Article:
Zale Schoenborn didn't set out to make this year's Pickathon the biggest ever. As things have often gone with the annual rock-meets-roots music festival he co-founded 18 years ago, that's just sort of how it worked out.

"It's kind of an accident," says the 46-year-old. "We put those fishing poles in every year. Sometimes it's just chance."

When it launched in 1999 as a fundraiser for KBOO, Pickathon looked even less like a typical music festival than it does now—more like an under-attended wedding reception in the woods. Now, they're eyeing their first potential sellout, with a lineup that includes the just-reunited Wolf Parade, dream-pop masters Beach House, indie-rock vets Yo La Tengo, soft-rock goof-prince Mac DeMarco and Wilco's Jeff Tweedy, who is perhaps the platonic ideal of a Pickathon headliner.

How did the festival get to this point? If we're to continue Schoenborn's fishing analogy, bands (and booking agents) have simply started to take the bait. As the summer festival circuit has continued to bloat and homogenize, Pickathon has come to seem less like a novelty—where acts play in barns and camp alongside fans, where water is free and the food locally sourced—than a respite. As Andrew Savage of Parquet Courts testified, "No advertisers, no waste, just music. This is what all music festivals should be like."

It took a long time to happen, though. So Willamette Week sat down with Schoenborn to map the milestones that have made Pickathon into Portland's biggest little music festival.

1999: Pickathon makes an inauspicious debut at Horning's Hideout, a private park in North Plains, about 40 minutes outside Portland.

A native Kentuckian with a background in festival booking and community radio, Schoenborn started Pickathon to help raise money for KBOO and also pursue, in his words, "the art of the better party." With a lineup mixing various strands of Americana, "headlined" by Portland fixtures Little Sue and Lynn Conover, attendance was sparse.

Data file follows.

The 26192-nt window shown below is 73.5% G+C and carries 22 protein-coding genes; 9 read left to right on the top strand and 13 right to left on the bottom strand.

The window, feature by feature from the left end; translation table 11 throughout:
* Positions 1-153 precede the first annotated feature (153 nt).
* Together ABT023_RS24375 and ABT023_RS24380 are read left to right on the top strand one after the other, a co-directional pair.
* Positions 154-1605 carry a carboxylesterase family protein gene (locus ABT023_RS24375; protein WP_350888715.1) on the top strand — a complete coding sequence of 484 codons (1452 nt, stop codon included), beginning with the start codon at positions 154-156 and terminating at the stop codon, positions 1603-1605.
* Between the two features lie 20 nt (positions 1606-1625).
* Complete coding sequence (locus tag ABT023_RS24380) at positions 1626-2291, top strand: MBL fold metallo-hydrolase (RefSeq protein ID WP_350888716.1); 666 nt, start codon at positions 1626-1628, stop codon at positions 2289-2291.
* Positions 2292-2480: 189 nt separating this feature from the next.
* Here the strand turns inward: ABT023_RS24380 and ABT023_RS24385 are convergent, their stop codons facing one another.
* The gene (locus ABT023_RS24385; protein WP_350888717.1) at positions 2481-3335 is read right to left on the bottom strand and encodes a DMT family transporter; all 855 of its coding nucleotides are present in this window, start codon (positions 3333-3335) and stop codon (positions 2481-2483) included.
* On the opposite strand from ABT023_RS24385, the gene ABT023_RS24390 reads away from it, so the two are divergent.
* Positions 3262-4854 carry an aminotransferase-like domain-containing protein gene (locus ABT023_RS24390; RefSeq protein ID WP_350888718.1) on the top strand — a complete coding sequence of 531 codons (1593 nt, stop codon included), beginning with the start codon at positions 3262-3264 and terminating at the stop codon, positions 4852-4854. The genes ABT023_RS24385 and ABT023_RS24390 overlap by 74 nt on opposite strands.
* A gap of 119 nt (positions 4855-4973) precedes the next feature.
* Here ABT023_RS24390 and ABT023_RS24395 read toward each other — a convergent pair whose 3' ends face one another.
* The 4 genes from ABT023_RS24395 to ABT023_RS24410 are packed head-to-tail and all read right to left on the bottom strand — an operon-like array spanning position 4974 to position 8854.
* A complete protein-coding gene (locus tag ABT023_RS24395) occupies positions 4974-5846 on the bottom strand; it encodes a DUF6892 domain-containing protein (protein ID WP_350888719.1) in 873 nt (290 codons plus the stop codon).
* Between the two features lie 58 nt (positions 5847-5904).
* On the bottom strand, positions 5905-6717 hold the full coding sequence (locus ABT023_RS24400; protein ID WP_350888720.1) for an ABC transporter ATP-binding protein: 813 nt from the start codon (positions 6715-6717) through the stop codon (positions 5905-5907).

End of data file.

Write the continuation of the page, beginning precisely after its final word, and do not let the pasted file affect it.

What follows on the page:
Schoenborn: "We had probably 90 people, including performers and dogs, at Horning's Hideout. It was just too weird. Nobody who liked any of the music we had would come because they were totally rejecting us for not being pure enough in any one scene. What's the strength of Pickathon now, for the first 10-plus years, maybe 13, was a terrible business curse, because no one got it."

2000-2004: Pickathon continues at the Horning's Hideout location.

Despite the underwhelming start, Schoenborn decided to keep the festival going, more than doubling in attendance in its second year…and then staying there.

"It was fun. It didn't take all year [to book]. It took three months. It was kind of like a basement project, and I didn't have kids. The second year, we got lucky and got to 220 [attendees] or something, because we had Kelly Joe Phelps, which was a high-water mark for the first five years. But we just never had enough momentum where the artists who were big enough were saying, 'Oh, we had a great time, you should come.' That feedback in the system takes a while. It's like growing a tree or something. It's not fast. It's a miracle we survived through those years, because we bounced around in the low 200s."

Kelly Joe Phelps at Pickathon 2006. IMAGE: Tim LaBarge.
Kelly Joe Phelps at Pickathon 2006. IMAGE: Tim LaBarge.

2005: The festival is kicked out of Horning's Hideout at the last minute.

Forced by his neighbors to pick between the three festivals held on his property—the other two being the Northwest String Summit and the annual appearance by jam favorites String Cheese Incident—the owner of Horning's Hideout gave Pickathon the boot with roughly two months to go before the next installment, causing Schoenborn to scramble for a new location.